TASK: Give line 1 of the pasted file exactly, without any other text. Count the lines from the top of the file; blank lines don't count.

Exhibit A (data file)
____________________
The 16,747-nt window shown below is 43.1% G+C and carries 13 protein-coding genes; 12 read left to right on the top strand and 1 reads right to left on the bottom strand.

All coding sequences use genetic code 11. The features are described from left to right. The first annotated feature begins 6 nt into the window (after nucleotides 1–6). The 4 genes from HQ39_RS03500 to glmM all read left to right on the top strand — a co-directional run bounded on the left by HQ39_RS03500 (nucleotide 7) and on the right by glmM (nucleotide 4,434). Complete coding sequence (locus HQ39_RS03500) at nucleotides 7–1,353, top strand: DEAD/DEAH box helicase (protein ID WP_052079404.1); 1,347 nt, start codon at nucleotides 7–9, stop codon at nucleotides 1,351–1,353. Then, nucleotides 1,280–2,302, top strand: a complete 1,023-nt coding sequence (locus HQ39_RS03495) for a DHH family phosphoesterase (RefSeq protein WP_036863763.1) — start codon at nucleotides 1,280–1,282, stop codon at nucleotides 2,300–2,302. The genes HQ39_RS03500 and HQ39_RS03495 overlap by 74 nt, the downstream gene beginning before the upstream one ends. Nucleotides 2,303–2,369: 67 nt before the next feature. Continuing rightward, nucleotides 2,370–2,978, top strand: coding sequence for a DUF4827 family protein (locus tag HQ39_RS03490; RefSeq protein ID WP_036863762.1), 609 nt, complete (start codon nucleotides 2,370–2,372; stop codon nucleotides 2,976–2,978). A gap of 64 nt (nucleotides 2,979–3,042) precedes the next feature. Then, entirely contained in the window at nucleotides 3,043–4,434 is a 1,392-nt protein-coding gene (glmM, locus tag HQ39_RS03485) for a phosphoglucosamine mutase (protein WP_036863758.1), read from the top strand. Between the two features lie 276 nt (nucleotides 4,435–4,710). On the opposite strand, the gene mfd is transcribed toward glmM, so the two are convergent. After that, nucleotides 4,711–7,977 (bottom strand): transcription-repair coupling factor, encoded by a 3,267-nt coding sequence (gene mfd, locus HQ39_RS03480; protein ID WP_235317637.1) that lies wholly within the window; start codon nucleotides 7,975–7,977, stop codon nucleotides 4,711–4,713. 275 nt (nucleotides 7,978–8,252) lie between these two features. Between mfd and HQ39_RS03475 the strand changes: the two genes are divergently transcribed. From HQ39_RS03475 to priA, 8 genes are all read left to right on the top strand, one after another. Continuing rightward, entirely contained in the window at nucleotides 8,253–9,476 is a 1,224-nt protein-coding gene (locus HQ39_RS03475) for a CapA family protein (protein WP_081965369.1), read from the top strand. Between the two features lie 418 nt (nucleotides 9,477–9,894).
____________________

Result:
The 16,747-nt window shown below is 43.1% G+C and carries 13 protein-coding genes; 12 read left to right on the top strand and 1 reads right to left on the bottom strand.